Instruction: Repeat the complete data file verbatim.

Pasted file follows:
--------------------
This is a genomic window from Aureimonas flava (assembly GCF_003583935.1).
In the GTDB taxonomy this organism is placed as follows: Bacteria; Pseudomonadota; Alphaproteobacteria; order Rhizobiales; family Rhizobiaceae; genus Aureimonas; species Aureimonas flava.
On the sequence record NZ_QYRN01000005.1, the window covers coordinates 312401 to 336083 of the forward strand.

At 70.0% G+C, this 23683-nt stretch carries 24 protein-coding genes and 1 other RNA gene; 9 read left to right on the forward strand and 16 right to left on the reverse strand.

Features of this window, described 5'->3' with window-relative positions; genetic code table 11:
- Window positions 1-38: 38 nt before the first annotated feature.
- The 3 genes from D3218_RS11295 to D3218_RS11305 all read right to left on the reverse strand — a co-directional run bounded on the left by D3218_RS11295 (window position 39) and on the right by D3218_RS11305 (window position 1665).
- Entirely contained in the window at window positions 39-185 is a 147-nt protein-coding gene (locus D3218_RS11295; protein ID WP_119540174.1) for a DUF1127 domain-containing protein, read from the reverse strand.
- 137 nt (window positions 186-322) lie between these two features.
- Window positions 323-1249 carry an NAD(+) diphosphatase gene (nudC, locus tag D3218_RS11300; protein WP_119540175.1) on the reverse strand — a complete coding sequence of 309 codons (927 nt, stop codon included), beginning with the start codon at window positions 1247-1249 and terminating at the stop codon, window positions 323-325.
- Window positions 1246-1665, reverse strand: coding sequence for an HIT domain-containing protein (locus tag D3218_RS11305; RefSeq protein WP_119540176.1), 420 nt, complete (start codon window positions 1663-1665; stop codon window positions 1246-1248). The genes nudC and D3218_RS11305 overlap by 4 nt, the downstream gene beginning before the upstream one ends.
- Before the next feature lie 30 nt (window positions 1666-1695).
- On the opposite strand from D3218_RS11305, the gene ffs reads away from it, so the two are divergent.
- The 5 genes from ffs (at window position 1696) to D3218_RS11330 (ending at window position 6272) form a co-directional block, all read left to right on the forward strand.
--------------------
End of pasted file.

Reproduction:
This is a genomic window from Aureimonas flava (assembly GCF_003583935.1).
In the GTDB taxonomy this organism is placed as follows: Bacteria; Pseudomonadota; Alphaproteobacteria; order Rhizobiales; family Rhizobiaceae; genus Aureimonas; species Aureimonas flava.
On the sequence record NZ_QYRN01000005.1, the window covers coordinates 312401 to 336083 of the forward strand.

At 70.0% G+C, this 23683-nt stretch carries 24 protein-coding genes and 1 other RNA gene; 9 read left to right on the forward strand and 16 right to left on the reverse strand.

Features of this window, described 5'->3' with window-relative positions; genetic code table 11:
- Window positions 1-38: 38 nt before the first annotated feature.
- The 3 genes from D3218_RS11295 to D3218_RS11305 all read right to left on the reverse strand — a co-directional run bounded on the left by D3218_RS11295 (window position 39) and on the right by D3218_RS11305 (window position 1665).
- Entirely contained in the window at window positions 39-185 is a 147-nt protein-coding gene (locus D3218_RS11295; protein ID WP_119540174.1) for a DUF1127 domain-containing protein, read from the reverse strand.
- 137 nt (window positions 186-322) lie between these two features.
- Window positions 323-1249 carry an NAD(+) diphosphatase gene (nudC, locus tag D3218_RS11300; protein WP_119540175.1) on the reverse strand — a complete coding sequence of 309 codons (927 nt, stop codon included), beginning with the start codon at window positions 1247-1249 and terminating at the stop codon, window positions 323-325.
- Window positions 1246-1665, reverse strand: coding sequence for an HIT domain-containing protein (locus tag D3218_RS11305; RefSeq protein WP_119540176.1), 420 nt, complete (start codon window positions 1663-1665; stop codon window positions 1246-1248). The genes nudC and D3218_RS11305 overlap by 4 nt, the downstream gene beginning before the upstream one ends.
- Before the next feature lie 30 nt (window positions 1666-1695).
- On the opposite strand from D3218_RS11305, the gene ffs reads away from it, so the two are divergent.
- The 5 genes from ffs (at window position 1696) to D3218_RS11330 (ending at window position 6272) form a co-directional block, all read left to right on the forward strand.